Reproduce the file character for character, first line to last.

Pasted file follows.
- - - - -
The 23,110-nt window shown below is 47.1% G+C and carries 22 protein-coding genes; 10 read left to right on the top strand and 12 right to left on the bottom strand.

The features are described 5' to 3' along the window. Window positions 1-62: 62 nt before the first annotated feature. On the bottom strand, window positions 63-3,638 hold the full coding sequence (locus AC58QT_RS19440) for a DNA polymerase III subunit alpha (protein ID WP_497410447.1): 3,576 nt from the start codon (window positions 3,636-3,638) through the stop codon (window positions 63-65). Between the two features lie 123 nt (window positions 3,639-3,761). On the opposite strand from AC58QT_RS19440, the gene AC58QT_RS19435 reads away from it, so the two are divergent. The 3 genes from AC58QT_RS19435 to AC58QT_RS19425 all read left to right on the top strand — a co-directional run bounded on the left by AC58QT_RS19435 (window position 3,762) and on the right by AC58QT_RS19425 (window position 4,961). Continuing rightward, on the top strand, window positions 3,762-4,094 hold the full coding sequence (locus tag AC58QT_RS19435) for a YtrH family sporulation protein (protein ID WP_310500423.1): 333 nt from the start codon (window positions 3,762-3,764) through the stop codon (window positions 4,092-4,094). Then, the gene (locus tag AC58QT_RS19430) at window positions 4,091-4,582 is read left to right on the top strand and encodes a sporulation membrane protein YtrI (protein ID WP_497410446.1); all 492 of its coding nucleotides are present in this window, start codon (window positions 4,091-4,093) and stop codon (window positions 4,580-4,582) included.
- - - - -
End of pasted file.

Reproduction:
The 23,110-nt window shown below is 47.1% G+C and carries 22 protein-coding genes; 10 read left to right on the top strand and 12 right to left on the bottom strand.

The features are described 5' to 3' along the window. Window positions 1-62: 62 nt before the first annotated feature. On the bottom strand, window positions 63-3,638 hold the full coding sequence (locus AC58QT_RS19440) for a DNA polymerase III subunit alpha (protein ID WP_497410447.1): 3,576 nt from the start codon (window positions 3,636-3,638) through the stop codon (window positions 63-65). Between the two features lie 123 nt (window positions 3,639-3,761). On the opposite strand from AC58QT_RS19440, the gene AC58QT_RS19435 reads away from it, so the two are divergent. The 3 genes from AC58QT_RS19435 to AC58QT_RS19425 all read left to right on the top strand — a co-directional run bounded on the left by AC58QT_RS19435 (window position 3,762) and on the right by AC58QT_RS19425 (window position 4,961). Continuing rightward, on the top strand, window positions 3,762-4,094 hold the full coding sequence (locus tag AC58QT_RS19435) for a YtrH family sporulation protein (protein ID WP_310500423.1): 333 nt from the start codon (window positions 3,762-3,764) through the stop codon (window positions 4,092-4,094). Then, the gene (locus tag AC58QT_RS19430) at window positions 4,091-4,582 is read left to right on the top strand and encodes a sporulation membrane protein YtrI (protein ID WP_497410446.1); all 492 of its coding nucleotides are present in this window, start codon (window positions 4,091-4,093) and stop codon (window positions 4,580-4,582) included.